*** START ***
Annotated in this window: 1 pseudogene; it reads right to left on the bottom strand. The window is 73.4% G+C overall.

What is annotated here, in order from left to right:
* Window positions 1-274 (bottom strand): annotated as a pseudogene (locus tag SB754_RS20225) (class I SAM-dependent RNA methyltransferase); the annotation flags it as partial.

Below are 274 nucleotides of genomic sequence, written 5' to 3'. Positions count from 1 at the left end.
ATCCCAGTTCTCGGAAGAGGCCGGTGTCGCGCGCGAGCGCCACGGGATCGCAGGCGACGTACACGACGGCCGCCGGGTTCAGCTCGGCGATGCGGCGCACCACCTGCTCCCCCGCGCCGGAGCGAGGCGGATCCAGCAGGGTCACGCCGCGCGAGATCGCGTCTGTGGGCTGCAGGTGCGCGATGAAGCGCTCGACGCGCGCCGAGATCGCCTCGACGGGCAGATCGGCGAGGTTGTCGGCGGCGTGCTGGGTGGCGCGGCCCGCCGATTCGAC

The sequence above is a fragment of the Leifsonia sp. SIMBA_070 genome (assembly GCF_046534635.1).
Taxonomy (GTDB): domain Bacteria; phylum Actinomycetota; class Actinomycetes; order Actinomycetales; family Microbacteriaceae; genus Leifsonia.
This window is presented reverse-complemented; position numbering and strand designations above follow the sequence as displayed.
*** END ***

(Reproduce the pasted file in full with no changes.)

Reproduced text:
Annotated in this window: 1 pseudogene; it reads right to left on the bottom strand. The window is 73.4% G+C overall.

What is annotated here, in order from left to right:
* Window positions 1-274 (bottom strand): annotated as a pseudogene (locus tag SB754_RS20225) (class I SAM-dependent RNA methyltransferase); the annotation flags it as partial.

Below are 274 nucleotides of genomic sequence, written 5' to 3'. Positions count from 1 at the left end.
ATCCCAGTTCTCGGAAGAGGCCGGTGTCGCGCGCGAGCGCCACGGGATCGCAGGCGACGTACACGACGGCCGCCGGGTTCAGCTCGGCGATGCGGCGCACCACCTGCTCCCCCGCGCCGGAGCGAGGCGGATCCAGCAGGGTCACGCCGCGCGAGATCGCGTCTGTGGGCTGCAGGTGCGCGATGAAGCGCTCGACGCGCGCCGAGATCGCCTCGACGGGCAGATCGGCGAGGTTGTCGGCGGCGTGCTGGGTGGCGCGGCCCGCCGATTCGAC

The sequence above is a fragment of the Leifsonia sp. SIMBA_070 genome (assembly GCF_046534635.1).
Taxonomy (GTDB): domain Bacteria; phylum Actinomycetota; class Actinomycetes; order Actinomycetales; family Microbacteriaceae; genus Leifsonia.
This window is presented reverse-complemented; position numbering and strand designations above follow the sequence as displayed.